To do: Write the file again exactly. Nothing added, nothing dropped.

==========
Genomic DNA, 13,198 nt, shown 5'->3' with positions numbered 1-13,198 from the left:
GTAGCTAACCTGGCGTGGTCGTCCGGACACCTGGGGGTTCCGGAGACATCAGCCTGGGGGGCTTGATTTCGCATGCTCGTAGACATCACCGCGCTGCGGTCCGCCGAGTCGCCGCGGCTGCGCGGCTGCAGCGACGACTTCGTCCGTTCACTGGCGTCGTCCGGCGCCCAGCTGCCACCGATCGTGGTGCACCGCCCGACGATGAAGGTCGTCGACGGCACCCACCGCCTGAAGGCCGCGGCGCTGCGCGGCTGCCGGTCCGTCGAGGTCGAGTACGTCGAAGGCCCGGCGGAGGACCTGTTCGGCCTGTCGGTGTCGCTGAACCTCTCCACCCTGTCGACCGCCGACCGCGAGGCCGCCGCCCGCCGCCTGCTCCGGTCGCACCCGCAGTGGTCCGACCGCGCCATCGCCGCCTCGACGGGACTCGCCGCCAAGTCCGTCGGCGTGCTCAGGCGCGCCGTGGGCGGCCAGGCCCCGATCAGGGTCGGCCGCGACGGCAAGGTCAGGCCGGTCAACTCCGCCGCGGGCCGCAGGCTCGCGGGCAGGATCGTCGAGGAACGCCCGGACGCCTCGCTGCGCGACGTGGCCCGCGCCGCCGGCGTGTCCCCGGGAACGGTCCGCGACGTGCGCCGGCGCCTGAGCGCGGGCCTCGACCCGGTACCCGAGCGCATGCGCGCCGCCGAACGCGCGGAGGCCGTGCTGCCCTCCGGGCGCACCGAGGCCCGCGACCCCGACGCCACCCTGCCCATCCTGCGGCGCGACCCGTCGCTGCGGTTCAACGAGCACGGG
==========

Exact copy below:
Genomic DNA, 13,198 nt, shown 5'->3' with positions numbered 1-13,198 from the left:
GTAGCTAACCTGGCGTGGTCGTCCGGACACCTGGGGGTTCCGGAGACATCAGCCTGGGGGGCTTGATTTCGCATGCTCGTAGACATCACCGCGCTGCGGTCCGCCGAGTCGCCGCGGCTGCGCGGCTGCAGCGACGACTTCGTCCGTTCACTGGCGTCGTCCGGCGCCCAGCTGCCACCGATCGTGGTGCACCGCCCGACGATGAAGGTCGTCGACGGCACCCACCGCCTGAAGGCCGCGGCGCTGCGCGGCTGCCGGTCCGTCGAGGTCGAGTACGTCGAAGGCCCGGCGGAGGACCTGTTCGGCCTGTCGGTGTCGCTGAACCTCTCCACCCTGTCGACCGCCGACCGCGAGGCCGCCGCCCGCCGCCTGCTCCGGTCGCACCCGCAGTGGTCCGACCGCGCCATCGCCGCCTCGACGGGACTCGCCGCCAAGTCCGTCGGCGTGCTCAGGCGCGCCGTGGGCGGCCAGGCCCCGATCAGGGTCGGCCGCGACGGCAAGGTCAGGCCGGTCAACTCCGCCGCGGGCCGCAGGCTCGCGGGCAGGATCGTCGAGGAACGCCCGGACGCCTCGCTGCGCGACGTGGCCCGCGCCGCCGGCGTGTCCCCGGGAACGGTCCGCGACGTGCGCCGGCGCCTGAGCGCGGGCCTCGACCCGGTACCCGAGCGCATGCGCGCCGCCGAACGCGCGGAGGCCGTGCTGCCCTCCGGGCGCACCGAGGCCCGCGACCCCGACGCCACCCTGCCCATCCTGCGGCGCGACCCGTCGCTGCGGTTCAACGAGCACGGG